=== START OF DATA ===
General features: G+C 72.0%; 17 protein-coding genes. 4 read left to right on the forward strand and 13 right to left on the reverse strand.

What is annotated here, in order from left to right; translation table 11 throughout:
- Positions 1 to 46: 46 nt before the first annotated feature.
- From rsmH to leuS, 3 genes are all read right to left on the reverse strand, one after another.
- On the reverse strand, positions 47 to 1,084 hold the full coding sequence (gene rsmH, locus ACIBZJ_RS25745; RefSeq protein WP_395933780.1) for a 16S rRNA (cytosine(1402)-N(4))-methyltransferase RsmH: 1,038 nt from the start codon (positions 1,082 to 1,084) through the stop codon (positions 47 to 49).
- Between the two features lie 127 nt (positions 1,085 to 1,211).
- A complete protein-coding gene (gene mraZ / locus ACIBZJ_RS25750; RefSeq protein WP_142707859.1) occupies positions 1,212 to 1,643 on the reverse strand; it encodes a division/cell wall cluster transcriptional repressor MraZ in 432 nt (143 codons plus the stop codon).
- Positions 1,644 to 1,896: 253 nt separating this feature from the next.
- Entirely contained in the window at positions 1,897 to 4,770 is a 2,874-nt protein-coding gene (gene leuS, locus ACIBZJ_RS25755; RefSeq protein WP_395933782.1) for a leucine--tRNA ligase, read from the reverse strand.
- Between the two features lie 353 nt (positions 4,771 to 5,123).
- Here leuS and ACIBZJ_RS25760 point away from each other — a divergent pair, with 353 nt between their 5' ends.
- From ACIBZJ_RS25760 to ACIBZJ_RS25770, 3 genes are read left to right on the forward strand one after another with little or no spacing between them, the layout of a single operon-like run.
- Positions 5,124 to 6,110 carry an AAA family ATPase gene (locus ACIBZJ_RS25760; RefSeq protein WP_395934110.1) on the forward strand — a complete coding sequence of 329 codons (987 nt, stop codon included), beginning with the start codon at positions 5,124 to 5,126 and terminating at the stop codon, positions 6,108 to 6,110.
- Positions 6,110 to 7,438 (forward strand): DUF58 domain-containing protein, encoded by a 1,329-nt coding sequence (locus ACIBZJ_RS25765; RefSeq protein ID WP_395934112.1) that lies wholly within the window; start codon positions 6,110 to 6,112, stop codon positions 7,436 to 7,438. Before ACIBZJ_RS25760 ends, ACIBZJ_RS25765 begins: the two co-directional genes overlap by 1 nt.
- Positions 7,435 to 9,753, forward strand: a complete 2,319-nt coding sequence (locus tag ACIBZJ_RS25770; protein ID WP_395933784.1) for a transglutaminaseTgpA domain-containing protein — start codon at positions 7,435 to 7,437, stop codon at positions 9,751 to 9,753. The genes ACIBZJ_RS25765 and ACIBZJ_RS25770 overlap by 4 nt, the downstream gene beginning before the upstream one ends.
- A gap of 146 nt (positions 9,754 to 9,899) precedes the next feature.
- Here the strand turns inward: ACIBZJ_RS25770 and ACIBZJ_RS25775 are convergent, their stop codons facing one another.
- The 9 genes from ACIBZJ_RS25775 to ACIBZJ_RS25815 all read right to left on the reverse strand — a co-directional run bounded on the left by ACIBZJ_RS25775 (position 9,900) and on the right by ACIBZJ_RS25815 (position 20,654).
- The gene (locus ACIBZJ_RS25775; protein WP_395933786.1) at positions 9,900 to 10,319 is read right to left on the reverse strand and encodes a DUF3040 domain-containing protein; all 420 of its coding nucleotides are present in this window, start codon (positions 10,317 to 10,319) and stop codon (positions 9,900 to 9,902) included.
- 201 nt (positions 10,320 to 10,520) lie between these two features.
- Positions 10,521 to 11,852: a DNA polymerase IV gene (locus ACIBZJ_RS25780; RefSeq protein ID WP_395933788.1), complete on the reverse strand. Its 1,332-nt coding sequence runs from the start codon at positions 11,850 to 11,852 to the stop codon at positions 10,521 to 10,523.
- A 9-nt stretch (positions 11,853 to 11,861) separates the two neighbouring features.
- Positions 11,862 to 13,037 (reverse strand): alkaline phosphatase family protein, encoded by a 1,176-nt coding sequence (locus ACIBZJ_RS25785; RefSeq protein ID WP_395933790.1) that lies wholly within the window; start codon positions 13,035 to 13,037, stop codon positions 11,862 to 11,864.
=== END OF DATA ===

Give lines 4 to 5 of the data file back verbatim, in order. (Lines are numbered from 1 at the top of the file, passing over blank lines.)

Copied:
- From rsmH to leuS, 3 genes are all read right to left on the reverse strand, one after another.
- On the reverse strand, positions 47 to 1,084 hold the full coding sequence (gene rsmH, locus ACIBZJ_RS25745; RefSeq protein WP_395933780.1) for a 16S rRNA (cytosine(1402)-N(4))-methyltransferase RsmH: 1,038 nt from the start codon (positions 1,082 to 1,084) through the stop codon (positions 47 to 49).